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  • EU catches up, takes steps to control export of intrusion spyware, IP monitoring | Privacy International
    technologies The new language doesn t control intrusion software per se but rather the software and technology used on servers to disseminate it In other words the controls are not aimed at the malware and rootkits that actually infect a device but on the actual software used to create deliver and instruct them It is also important to remember that it is made very clear in the Wassenaar Arrangement and by extension the EU list that controls do not apply to technology or software in the public domain or relating to basic scientific research And while having these controls in place may not explicitly stop the export each time these changes holds them more accountable to lawmakers and the public while making the industry more transparent While we welcome this move to bring the EU into line with the 2013 Wassenaar updates and more into line with other international export regimes it has come at a slow speed and more needs to be done These updated controls have been known and publicised since December 2013 but due to bureaucratic delays in Brussels it has taken this long for the controls to filter into the regulations of the 28 Member States many of whom are leading exporters of surveillance technology Importantly it has to be remembered that any changes made at the December 2014 Wassenaar Arrangement will not be incorporated into EU member states for possibly yet another year The United States a large exporter of such technology has brought in some controls this past year but not all mentioned in the 2013 changes Still this is an important step to finally hold a multi billion dollar industry which has a global reach to account We look forward to continuing to work with civil society the research community and policymakers to

    Original URL path: https://privacyinternational.org/node/431 (2016-04-27)
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  • Secret policy reveals GCHQ can get warrantless access to bulk NSA data | Privacy International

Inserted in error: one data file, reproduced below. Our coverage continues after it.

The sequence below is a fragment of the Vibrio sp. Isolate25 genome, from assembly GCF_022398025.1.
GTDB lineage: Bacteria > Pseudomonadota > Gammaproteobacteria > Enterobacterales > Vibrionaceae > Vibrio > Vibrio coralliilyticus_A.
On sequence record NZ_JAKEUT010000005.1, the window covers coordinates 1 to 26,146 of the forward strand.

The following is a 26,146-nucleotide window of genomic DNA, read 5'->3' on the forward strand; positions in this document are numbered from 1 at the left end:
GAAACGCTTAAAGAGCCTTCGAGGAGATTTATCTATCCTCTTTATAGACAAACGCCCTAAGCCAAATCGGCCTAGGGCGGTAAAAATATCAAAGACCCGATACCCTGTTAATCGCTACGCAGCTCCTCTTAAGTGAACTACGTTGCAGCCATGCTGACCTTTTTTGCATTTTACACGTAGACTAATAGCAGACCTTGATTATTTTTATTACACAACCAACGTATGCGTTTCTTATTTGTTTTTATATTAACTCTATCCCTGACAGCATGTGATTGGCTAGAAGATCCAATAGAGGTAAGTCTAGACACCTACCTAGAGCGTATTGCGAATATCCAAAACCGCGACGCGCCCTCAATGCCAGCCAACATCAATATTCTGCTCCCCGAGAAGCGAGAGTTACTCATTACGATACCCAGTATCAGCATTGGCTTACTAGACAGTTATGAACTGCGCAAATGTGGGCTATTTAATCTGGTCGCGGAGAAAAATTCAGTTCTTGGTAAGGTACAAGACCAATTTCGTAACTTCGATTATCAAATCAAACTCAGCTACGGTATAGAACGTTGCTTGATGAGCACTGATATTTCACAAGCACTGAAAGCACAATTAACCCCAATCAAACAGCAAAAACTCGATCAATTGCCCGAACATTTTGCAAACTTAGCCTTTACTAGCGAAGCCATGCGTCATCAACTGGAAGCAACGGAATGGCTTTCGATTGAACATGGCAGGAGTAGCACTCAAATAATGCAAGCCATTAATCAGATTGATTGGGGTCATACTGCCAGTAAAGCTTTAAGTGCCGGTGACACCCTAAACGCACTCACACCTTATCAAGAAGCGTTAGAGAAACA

to the claimants the British intelligence agencies can trawl through foreign intelligence material without meaningful restrictions and can keep such material which includes both communications content and metadata for up to two years Descriptions of the policies were disclosed to the parties after a secret hearing at the Investigatory Powers Tribunal which is currently considering a challenge to GCHQ s surveillance practices that has been brought by human rights organisations including Privacy International Liberty and Amnesty International A public hearing of the case was held in July but these arrangements were revealed to the Tribunal in a closed hearing that the claimants were barred from attending Some details about the policies are now disclosed in order for the claimants to provide comment It is the first time the Government has made available some details of the secret internal arrangements the existence of which they rely on to show that their mass surveillance practices and extensive exchange of surveillance material with the NSA are in accordance with the law The Government says these arrangements make their actions compliant with the Human Rights Act even though the arrangements remain secret and immune from public scrutiny The disclosed arrangements bring into sharp relief the minimal safeguards and weak restrictions on raw intelligence sharing with foreign governments including between the UK and the United States The fact that GCHQ can request and receive large quantities of unanalysed raw bulk data from foreign intelligence agencies without a warrant in place simply because it would not be technically feasible to obtain it in the UK shows the inadequacies in RIPA to deal with intelligence agency co operation Under these arrangements there is a clear risk that agencies can sidestep British legal restrictions to obtain access to vast amounts of data The release of some details of the arrangements also raises serious doubts about the level of oversight provided by the ISC which last week heard evidence from the Foreign Secretary as part of its current investigation into privacy and security In July 2013 the ISC conducted an investigation of GCHQ s access to the NSA s PRISM programme and reassured the public that in each case where GCHQ sought information from the US a warrant for interception signed by a Minister was already in place in accordance with the legal safeguards contained in the Regulation of Investigatory Powers Act 2000 This statement obscures whether GCHQ could have sought information without a warrant in place thus failing to reveal that RIPA interception warrants are not required for GCHQ access to intercepts obtained under programmes such as PRISM and Upstream Furthermore the ISC s statement confines itself to instances in which GCHQ specifically seeks information but doesn t stipulate what processes are in place when it receives unsolicited bulk data from the NSA Eric King Deputy Director of Privacy international said We now know that data from any call internet search or website you visited over the past two years could be stored in GCHQ s database and